TANTAROS: Two quick questions. When President Obama said people cling to their God and their religion and their guns, did you feel offended by that? And who do you like for 2016 on the Republican side.

ROBERTSON: I was offended by that. Who do I like for 2016? See what comes out, curious about Jindal.

TANTAROS: Bobby Jindal. Will you run for Congress?

ROBERTSON: Run for Congress?

TANTAROS: It is the question everyone is asking on Twitter.

ROBERTSON: I heard today I was doing that. That's interesting. Yes, it's news to me.

BECKEL: Willie, let me tell you something, last thing you want to do is go to Congress, man.

TANTAROS: Bob, you could run his campaign.

BECKEL: Yes, I could, but you couldn't wear camo on the floor of the House of Representatives.

Why would you want to do that? I mean, stay where he is? He's making millions of bucks. For duck ones or whatever it's called.

ROBERTSON: Are you scared of my politics and what I would bring in?

BECKEL: Yes, I do, because you would be another right winger adding onto right wingers.

Go ahead, Eric.

BOLLING: Well, I was going to ask if you were interested in that vacated congressional seat in Louisiana.

ROBERTSON: I am kind of busy now, got a lot going on.

PERINO: OK. I'm sorry, that was your question.

BOLLING: You wanted to tell us about Pepe (ph) --

ROBERTSON: Pepe, no.


PERINO: Looking forward to this season. Do you have a favorite moment we should look for? What should we be looking for?

ROBERTSON: This first episode, I don't think there will be a lesson taught on TV that's so powerful about love and forgiveness in marriage than my parents, and it comes at the end. By the end, it gets really good. It is funny all the way, but when it comes together at the end, it is my favorite one yet.

PERINO: You're giving me duck bumps.

GUTFELD: You have to go to a doctor. Those don't go away. Then they come back. They're disgusting.

I have a question for you. Buddy of mine has this theory if you do something for ten years, you can't help but be successful, if you just stick to something. How long did it take for you guys to actually reach your success?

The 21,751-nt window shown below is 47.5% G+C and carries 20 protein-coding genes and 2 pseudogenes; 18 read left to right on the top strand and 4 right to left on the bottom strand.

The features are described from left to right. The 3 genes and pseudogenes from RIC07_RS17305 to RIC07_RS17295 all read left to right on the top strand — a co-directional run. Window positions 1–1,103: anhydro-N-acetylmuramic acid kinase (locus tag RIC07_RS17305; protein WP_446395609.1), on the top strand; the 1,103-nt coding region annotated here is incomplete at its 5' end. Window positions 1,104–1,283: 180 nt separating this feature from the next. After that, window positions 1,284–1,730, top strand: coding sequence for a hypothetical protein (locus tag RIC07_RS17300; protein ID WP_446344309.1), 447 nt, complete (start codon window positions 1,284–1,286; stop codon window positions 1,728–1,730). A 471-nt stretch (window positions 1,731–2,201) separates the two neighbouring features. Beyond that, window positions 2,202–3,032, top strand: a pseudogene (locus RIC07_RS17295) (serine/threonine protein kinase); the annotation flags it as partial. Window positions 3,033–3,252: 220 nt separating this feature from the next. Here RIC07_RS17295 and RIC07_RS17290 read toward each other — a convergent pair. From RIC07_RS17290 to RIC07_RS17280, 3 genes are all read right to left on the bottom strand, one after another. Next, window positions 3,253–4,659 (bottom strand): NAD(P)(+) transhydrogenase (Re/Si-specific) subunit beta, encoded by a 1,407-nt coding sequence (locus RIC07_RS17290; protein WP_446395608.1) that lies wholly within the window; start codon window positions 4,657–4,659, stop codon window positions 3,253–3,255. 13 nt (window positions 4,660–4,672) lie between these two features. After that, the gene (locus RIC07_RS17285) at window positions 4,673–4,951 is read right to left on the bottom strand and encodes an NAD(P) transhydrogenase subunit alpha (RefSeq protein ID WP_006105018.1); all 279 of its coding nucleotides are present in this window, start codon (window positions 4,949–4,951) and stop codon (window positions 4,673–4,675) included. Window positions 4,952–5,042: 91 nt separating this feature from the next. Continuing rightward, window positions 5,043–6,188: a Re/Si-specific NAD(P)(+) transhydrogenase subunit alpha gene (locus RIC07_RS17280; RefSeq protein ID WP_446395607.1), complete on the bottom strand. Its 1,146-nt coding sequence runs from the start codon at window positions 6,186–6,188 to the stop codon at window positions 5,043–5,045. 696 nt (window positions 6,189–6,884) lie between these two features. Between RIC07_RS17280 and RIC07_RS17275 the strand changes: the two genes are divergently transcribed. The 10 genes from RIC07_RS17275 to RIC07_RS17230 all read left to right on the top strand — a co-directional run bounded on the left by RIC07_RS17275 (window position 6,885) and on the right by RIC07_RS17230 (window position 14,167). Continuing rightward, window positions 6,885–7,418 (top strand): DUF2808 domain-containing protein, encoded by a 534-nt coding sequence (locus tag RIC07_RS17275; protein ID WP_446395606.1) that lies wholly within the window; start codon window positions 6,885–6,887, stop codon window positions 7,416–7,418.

ROBERTSON: Well, dad started the business 40 years ago, and I think the key for him was he was content, kept those expectations down, didn't want too much too soon and he was happy. Like he says, happy, happy, what he was doing.

So, it wasn't about money and any of that, he was happy what he was doing, he was able to hunt all the time. By the time I came in, I brought a lot of energy, said, hey, see if we can take it to the next level. We think the Lord blessed us and here we are.

BECKEL: You have young children we met, teenage children. Are you worried what this exposure does for them, what their future is like being your daughters?

ROBERTSON: The thing I worry about, that's probably number one. They didn't necessarily sign up for this. So, if I ever get sick of this or that, I can blame myself, this is what you sign for.

For them, they kind of came along. I do worry. But I just talk to them, let them know, you don't have to be on the show, be a part of this.

They're great kids though. I know they were raised right. Korie and I raised them right. And they love the Lord and they are doing fantastic. They have their own speaking gigs, flying their friends in from out of town.


BECKEL: -- television, but I watch your show, and I'll tell you folks, it's one of the best I've seen.

Willie, thanks for joining us. Best of luck with the new season, man.

ROBERTSON: Thank you much.